Issue 10, 2017

Mobile microrobots for bioengineering applications


Untethered micron-scale mobile robots can navigate and non-invasively perform specific tasks inside unprecedented and hard-to-reach inner human body sites and inside enclosed organ-on-a-chip microfluidic devices with live cells. They are aimed to operate robustly and safely in complex physiological environments where they will have a transforming impact in bioengineering and healthcare. Research along this line has already demonstrated significant progress, increasing attention, and high promise over the past several years. The first-generation microrobots, which could deliver therapeutics and other cargo to targeted specific body sites, have just been started to be tested inside small animals toward clinical use. Here, we review frontline advances in design, fabrication, and testing of untethered mobile microrobots for bioengineering applications. We convey the most impactful and recent strategies in actuation, mobility, sensing, and other functional capabilities of mobile microrobots, and discuss their potential advantages and drawbacks to operate inside complex, enclosed and physiologically relevant environments. We lastly draw an outlook to provide directions in the veins of more sophisticated designs and applications, considering biodegradability, immunogenicity, mobility, sensing, and possible medical interventions in complex microenvironments.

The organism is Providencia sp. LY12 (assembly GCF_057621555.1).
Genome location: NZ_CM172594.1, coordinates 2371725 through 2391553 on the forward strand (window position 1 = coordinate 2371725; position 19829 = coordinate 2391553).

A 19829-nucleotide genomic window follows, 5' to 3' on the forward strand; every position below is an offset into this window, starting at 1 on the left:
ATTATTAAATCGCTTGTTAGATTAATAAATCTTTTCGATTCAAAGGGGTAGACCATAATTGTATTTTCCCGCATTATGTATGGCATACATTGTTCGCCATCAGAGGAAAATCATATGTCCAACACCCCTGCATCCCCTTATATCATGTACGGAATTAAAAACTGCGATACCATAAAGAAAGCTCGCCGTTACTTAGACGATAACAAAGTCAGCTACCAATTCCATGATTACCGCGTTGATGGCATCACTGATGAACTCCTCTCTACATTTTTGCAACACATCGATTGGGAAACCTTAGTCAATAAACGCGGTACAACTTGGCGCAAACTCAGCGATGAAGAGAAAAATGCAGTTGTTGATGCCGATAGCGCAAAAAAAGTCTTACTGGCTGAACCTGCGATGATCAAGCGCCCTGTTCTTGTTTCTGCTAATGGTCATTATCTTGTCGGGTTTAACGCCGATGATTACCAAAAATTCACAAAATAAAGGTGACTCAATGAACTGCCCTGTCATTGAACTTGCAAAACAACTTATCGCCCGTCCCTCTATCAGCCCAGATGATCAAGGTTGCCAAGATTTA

Graphical abstract: Mobile microrobots for bioengineering applications

Article information

Article type
Critical Review
18 Jan 2017
27 Apr 2017
First published
28 Apr 2017
This article is Open Access
Creative Commons BY license

Lab Chip, 2017,17, 1705-1724

Mobile microrobots for bioengineering applications

H. Ceylan, J. Giltinan, K. Kozielski and M. Sitti, Lab Chip, 2017, 17, 1705 DOI: 10.1039/C7LC00064B

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